I push, and smash my face into the immovable fence. Crucial minutes pass before I realize I have to push yet another lock out of my way. Which I eventually do.
Only after a coworker arrives do I find the one.
So my furry friend and I jump into the car, race to the interstate, and sit in gridlock traffic — watching the segment time inch up, then pass.
Fifteen minutes late, I swerve into the studio lot, hear a heave, and turn around just in time to see puparoo puke all over his crate.
And then we sit. For an hour. Until we’re shoehorned into another segment.
We go on, I smile and chat with the anchor, and the pup gets adopted a few days later.
This is my new work life. And I wouldn’t have it any other way.
Nesting in a new home is always punctuated with an I-can’t-take-this-mess-anymore culling period. And this time around, old field clothes, notes, and just about everything from my past job as an archaeologist went into the dumpster.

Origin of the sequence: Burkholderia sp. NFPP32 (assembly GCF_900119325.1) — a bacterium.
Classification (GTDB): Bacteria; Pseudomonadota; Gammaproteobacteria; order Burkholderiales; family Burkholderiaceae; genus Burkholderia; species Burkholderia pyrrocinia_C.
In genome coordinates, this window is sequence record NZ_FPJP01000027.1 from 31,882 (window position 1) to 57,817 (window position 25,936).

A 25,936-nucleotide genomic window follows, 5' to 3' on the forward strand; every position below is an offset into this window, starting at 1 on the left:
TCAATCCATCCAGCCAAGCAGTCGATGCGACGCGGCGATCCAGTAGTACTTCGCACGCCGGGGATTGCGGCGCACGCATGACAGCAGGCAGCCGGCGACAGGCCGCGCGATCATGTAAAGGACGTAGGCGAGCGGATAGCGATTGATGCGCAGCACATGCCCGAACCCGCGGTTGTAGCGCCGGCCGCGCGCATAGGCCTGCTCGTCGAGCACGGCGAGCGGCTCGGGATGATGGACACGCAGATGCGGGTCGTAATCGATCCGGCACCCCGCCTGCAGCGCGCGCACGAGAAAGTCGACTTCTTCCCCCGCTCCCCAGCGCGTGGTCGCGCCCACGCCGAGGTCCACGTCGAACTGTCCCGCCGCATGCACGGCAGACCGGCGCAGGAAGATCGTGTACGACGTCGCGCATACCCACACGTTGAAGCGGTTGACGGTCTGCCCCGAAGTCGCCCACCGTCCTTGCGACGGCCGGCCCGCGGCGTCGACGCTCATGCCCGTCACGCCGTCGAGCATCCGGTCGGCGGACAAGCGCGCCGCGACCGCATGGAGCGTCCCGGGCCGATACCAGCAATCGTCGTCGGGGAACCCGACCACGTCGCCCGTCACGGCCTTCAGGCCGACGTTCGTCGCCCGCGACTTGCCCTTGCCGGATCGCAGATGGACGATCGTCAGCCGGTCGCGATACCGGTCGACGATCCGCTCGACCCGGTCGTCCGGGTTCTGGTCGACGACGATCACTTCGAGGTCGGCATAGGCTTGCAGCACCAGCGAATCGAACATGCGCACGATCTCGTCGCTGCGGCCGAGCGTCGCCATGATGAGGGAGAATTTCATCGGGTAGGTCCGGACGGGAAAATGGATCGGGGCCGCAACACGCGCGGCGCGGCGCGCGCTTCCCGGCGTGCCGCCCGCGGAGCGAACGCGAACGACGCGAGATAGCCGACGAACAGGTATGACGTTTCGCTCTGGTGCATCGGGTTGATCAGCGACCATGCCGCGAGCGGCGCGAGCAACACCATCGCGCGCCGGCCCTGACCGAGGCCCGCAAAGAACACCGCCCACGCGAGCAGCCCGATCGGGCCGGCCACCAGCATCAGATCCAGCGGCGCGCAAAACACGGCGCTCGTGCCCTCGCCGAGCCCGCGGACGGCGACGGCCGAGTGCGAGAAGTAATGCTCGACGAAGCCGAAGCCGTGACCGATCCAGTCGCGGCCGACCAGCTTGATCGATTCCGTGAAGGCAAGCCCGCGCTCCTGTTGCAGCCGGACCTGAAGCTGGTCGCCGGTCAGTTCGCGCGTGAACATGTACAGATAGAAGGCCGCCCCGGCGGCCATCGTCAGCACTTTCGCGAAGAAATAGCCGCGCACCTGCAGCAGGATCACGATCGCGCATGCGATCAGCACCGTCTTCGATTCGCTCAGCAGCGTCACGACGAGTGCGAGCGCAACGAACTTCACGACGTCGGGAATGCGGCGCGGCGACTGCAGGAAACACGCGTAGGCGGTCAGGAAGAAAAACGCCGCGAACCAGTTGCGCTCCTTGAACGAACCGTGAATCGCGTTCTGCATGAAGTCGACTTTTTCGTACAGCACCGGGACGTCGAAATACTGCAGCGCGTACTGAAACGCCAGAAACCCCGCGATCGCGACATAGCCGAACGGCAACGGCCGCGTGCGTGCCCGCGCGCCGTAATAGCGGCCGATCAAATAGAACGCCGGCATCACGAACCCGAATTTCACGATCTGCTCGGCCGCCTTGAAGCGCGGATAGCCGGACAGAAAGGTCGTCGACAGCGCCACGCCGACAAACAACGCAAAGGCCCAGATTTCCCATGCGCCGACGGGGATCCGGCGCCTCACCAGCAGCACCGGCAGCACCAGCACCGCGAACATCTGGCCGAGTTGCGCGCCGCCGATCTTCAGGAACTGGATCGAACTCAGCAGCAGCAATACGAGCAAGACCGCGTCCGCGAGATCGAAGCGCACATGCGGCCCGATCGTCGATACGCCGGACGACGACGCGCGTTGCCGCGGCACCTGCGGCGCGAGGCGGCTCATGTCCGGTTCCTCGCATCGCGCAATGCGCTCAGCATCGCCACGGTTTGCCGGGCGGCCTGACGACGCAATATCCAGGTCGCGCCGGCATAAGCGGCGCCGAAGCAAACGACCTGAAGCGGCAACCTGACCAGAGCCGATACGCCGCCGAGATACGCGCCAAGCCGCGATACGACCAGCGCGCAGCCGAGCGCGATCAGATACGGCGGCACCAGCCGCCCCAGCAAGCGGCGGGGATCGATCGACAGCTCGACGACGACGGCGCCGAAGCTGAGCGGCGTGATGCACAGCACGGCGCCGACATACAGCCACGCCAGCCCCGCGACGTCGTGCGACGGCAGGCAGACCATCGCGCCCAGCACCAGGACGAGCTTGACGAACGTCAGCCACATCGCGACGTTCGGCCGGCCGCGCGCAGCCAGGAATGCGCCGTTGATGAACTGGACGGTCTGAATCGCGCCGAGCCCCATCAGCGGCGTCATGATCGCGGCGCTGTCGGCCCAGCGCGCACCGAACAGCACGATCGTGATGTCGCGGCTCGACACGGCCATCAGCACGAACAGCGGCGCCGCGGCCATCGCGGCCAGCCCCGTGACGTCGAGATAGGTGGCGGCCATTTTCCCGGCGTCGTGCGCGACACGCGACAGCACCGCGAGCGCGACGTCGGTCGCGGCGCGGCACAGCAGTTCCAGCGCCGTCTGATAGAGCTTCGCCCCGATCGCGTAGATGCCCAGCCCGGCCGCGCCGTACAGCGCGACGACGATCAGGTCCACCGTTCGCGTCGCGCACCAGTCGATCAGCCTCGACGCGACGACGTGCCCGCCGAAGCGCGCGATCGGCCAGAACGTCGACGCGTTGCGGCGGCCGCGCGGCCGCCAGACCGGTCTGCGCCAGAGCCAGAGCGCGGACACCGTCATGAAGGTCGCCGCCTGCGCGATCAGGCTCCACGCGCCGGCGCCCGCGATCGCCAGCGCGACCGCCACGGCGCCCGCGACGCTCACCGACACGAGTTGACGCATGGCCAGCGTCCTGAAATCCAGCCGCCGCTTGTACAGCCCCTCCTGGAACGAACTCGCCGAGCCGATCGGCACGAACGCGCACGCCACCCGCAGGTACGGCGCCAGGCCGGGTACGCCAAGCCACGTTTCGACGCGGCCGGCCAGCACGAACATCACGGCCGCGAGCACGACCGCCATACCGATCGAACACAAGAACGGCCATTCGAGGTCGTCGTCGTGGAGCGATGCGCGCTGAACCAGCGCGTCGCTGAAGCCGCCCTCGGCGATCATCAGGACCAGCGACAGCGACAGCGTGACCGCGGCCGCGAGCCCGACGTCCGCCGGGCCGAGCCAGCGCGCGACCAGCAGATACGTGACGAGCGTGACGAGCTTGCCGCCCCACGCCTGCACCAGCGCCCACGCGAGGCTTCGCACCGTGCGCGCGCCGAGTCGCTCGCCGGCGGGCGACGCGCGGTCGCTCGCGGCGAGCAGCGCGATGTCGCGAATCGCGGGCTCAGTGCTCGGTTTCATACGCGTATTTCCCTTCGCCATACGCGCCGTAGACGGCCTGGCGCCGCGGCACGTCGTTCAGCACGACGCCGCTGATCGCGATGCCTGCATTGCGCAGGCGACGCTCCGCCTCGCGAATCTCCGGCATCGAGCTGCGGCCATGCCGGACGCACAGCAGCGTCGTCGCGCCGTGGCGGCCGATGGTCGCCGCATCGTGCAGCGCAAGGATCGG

Still, I find myself struck by the fact that I need absolutely none of it for my job now. My professional slate is more than clean — it’s rebuilt.
But a few days ago, I got a little reminder — a sense of the past creeping up and tapping me on the shoulder.
Silent auction items for an upcoming event lay strewn across the desk. And a pocket watch takes center stage.
“Hey, Matt. You might know something about this. Do you know how old this is?”
The historian-researcher in me suddenly springs out of hibernation. Within minutes, I have the serial number called up on a database, and a use-date onscreen. And fueling that keyboard clattering and image searching is a bit of enjoyment, with a hint of nostalgia.
Because not everything about what has been has to be painful. There’re plenty of ways to pay homage — nodding to a past life knowingly, thanking it in my own way, and acknowledging that it had its time, its place.
And that it’s time to move on.
“Well, never mind, I guess we don’t really need it anymore since we have these.”
I smile down at the opened, gold lid — the watch’s cracked glass and yellowed Roman numerals, the hands stopped at some random moment in time.
“No, I suppose we don’t.”
Then close it.